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171 - 180 of 1215 results for: all courses

CEE 33C: Housing Visions (URBANST 103C)

This course provides an introduction to American Housing practices, spanning from the Industrial Age to the present. Students will examine a range of projects that have aspired to a range of social, economic and/or environmental visions. While learning about housing typologies, students will also evaluate the ethical role that housing plays within society. The course focuses on the tactical potentials of housing, whether it is to provide a strong community, solve crisis situations, integrate social services, or encourage socio-economic mixture. Students will learn housing design principles and organizational strategies, and the impact of design on the urban environment. They will discuss themes of shared spaces and defensible spaces; and how design can accommodate the evolving demographics and culture of this country. For example, how can housing design address the changing relationship between living and working? What is the role of housing and ownership in economic mobility? These is more »
This course provides an introduction to American Housing practices, spanning from the Industrial Age to the present. Students will examine a range of projects that have aspired to a range of social, economic and/or environmental visions. While learning about housing typologies, students will also evaluate the ethical role that housing plays within society. The course focuses on the tactical potentials of housing, whether it is to provide a strong community, solve crisis situations, integrate social services, or encourage socio-economic mixture. Students will learn housing design principles and organizational strategies, and the impact of design on the urban environment. They will discuss themes of shared spaces and defensible spaces; and how design can accommodate the evolving demographics and culture of this country. For example, how can housing design address the changing relationship between living and working? What is the role of housing and ownership in economic mobility? These issues will be discussed within the context the changing composition of the American population and economy. n nThis course will be primarily discussion-based, using slideshows, readings and field trips as a departure points for student-generated conversations. Each student will be asked to lead a class discussion based on his/her research topic. Students will evaluate projects, identifying which aspects of the initial housing visions were realized, which did not, and why. Eventually, students might identify factors that lead to ¿successful¿ projects, and/or formulate new approaches that can strengthen or redefine the progressive role of housing: one inclusive of the complex social, economic, and ethical dimensions of design.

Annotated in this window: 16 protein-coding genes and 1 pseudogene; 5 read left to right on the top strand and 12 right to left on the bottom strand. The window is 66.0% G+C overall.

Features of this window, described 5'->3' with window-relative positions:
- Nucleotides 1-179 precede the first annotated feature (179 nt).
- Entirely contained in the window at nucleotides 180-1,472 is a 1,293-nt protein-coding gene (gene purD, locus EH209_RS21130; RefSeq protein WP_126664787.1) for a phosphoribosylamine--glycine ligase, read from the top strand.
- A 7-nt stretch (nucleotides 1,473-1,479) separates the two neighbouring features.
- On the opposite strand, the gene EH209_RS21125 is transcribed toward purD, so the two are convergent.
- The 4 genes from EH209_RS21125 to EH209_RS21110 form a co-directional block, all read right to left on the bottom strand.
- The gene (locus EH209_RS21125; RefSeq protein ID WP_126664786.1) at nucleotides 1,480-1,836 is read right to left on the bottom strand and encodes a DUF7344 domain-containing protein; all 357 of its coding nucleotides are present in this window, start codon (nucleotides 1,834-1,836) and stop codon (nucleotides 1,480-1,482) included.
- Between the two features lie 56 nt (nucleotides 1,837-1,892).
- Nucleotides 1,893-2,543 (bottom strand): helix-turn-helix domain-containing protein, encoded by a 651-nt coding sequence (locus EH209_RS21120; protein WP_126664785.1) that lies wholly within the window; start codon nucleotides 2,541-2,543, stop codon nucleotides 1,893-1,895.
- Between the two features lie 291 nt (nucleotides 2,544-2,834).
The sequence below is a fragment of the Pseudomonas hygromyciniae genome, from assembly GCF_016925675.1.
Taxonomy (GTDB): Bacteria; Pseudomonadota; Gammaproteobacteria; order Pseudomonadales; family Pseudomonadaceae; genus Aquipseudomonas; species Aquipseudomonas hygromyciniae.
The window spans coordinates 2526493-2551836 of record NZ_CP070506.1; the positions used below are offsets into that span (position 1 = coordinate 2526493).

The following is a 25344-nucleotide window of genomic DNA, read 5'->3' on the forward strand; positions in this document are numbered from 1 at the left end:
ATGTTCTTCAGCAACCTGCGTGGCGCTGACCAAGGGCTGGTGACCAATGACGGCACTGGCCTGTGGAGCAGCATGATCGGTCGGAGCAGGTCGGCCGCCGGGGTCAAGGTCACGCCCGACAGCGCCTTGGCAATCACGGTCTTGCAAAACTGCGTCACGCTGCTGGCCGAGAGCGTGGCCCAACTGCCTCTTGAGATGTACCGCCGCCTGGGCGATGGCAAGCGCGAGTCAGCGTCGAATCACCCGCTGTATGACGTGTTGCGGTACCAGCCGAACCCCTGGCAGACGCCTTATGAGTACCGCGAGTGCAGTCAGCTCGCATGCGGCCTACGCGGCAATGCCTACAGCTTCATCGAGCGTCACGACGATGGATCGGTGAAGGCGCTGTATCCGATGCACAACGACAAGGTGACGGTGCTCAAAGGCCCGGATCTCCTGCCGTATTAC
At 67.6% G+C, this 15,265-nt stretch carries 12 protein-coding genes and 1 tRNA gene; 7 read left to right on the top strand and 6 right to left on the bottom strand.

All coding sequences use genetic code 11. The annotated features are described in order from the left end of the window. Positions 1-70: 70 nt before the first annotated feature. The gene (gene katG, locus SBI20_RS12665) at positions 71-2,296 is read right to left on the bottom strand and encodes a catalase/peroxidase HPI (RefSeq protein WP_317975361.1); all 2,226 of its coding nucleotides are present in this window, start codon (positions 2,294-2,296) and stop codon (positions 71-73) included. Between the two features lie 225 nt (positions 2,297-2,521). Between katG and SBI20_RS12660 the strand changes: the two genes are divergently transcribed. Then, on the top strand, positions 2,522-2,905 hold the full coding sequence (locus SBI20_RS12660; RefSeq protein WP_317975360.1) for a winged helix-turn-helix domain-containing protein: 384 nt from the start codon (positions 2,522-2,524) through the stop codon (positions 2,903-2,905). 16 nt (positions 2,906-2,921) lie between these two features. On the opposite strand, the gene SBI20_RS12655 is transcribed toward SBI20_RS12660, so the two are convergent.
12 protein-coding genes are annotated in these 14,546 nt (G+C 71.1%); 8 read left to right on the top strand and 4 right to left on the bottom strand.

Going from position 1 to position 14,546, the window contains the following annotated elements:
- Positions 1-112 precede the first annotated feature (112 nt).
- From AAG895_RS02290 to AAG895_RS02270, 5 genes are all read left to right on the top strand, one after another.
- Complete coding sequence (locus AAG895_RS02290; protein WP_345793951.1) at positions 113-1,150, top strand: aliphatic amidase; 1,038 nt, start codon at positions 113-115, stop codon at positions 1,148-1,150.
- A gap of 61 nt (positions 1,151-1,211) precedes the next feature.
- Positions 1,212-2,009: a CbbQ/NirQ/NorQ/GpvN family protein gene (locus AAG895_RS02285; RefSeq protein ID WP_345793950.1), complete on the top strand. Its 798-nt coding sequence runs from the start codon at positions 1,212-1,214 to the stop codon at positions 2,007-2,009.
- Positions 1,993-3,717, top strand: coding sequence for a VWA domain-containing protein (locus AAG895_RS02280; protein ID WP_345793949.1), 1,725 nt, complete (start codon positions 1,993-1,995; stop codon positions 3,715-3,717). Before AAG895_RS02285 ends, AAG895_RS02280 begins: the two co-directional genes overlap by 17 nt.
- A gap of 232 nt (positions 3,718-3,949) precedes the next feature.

Last offered: Autumn 2020 | UG Reqs: WAY-SI

CEE 41Q: Clean Water Now! Urban Water Conflicts

Why do some people have access to as much safe, clean water as they need, while others do not? You will explore answers to this question by learning about, discussing and debating urban water conflicts including the Flint water crisis, the drought in South Africa, intermittent water supply in Mumbai, and arsenic contamination in Bangladesh. In this course, you will explore the technical, economic, institutional, social, policy, and legal aspects of urban water using these and more water conflicts as case studies. You will attend lectures, and participate in discussions, laboratory modules, and field work. In lectures, you will learn about the link between water and human and ecosystem health, drinking water and wastewater treatment methods, as well as policies and guidelines (local, national, and global from the World Health Organization) on water and wastewater, and the role of various stakeholders including institutions and the public, in the outcome of water conflicts. You will dive more »